This year, RuPaul’s Drag Race could shake up one the Emmys’ most notoriously stale categories: outstanding reality competition program. Since its inception, only three shows have taken the prize: Amazing Race (ten wins), The Voice (four wins) and Top Chef, which has won the award once. The three shows join Drag Race, Project Runway and American Ninja Warrior in this year’s pool nominees — the same six that were nominated last year, when The Voice took home its fourth trophy in the category.
Drag Race has already snatched four Emmy wins in the past, with the show’s namesake, RuPaul Charles, taking home two consecutive trophies for outstanding host for a reality program. Charles is nominated again for outstanding host this year; in fact, the show is nominated for a record 12 categories, marking the most nods in network history for VH1. But it’s time the voting committee truly recognizes Drag Race as the cultural juggernaut it is.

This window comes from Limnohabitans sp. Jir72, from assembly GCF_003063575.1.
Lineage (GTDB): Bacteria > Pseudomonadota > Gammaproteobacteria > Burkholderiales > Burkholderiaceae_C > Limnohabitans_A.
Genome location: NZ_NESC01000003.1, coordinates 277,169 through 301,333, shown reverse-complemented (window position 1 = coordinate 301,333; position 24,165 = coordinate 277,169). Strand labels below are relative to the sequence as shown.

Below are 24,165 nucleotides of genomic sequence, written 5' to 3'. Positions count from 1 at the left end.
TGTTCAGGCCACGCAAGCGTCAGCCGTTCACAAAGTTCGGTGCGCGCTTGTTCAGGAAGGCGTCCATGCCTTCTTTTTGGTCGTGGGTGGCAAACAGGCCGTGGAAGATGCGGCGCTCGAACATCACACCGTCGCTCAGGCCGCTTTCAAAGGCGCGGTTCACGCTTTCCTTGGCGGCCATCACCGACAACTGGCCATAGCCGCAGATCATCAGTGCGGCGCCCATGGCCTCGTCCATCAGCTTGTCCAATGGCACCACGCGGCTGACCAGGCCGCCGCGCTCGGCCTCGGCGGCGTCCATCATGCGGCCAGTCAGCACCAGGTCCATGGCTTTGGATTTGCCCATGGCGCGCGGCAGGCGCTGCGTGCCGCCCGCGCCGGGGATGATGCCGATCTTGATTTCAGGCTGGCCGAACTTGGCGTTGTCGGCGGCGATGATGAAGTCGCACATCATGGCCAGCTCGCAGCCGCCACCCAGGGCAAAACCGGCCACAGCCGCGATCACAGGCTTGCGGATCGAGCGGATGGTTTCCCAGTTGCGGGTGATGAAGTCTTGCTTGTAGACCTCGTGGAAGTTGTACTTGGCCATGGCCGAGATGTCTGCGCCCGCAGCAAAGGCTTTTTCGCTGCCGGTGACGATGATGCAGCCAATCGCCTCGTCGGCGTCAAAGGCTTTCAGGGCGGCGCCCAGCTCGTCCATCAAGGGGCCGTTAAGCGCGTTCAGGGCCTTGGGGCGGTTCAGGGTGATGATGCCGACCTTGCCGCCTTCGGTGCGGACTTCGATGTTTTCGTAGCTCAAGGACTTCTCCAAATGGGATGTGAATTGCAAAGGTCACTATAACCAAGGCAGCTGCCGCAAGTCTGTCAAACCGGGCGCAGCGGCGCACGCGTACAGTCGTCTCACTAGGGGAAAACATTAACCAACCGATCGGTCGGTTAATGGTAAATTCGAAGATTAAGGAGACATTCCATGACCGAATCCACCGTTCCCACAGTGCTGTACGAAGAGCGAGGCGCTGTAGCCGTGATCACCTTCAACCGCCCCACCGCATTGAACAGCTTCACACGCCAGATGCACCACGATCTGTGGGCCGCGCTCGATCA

Out the six contenders, Drag Race is unquestionably the most groundbreaking. While the mere inclusion a LGBTQ competitor is still considered a plot point on most reality shows — and several shows still cap LGBTQ competitors at one per season — Drag Race provides a platform that not only allows queer performers to showcase their talent, but one where they don’t have to conform to heteronormative storytelling.
Moreover, Drag Race is one the most difficult competitions on television. Where shows like Top Chef, Ninja Warrior and The Voice rely on specific talents, the queens on Drag Race are tested on different skill sets each episode, from acting and singing, to executing show-stopping choreography and impersonating iconic divas — but not before doing their own makeup, constructing their own gowns and stomping down the runway in heels.
Drag Race began filming while President George W. Bush was in fice, and yet ten seasons in (13 if you count All Stars), it’s still getting bigger. It’s time that the Emmys recognizes that.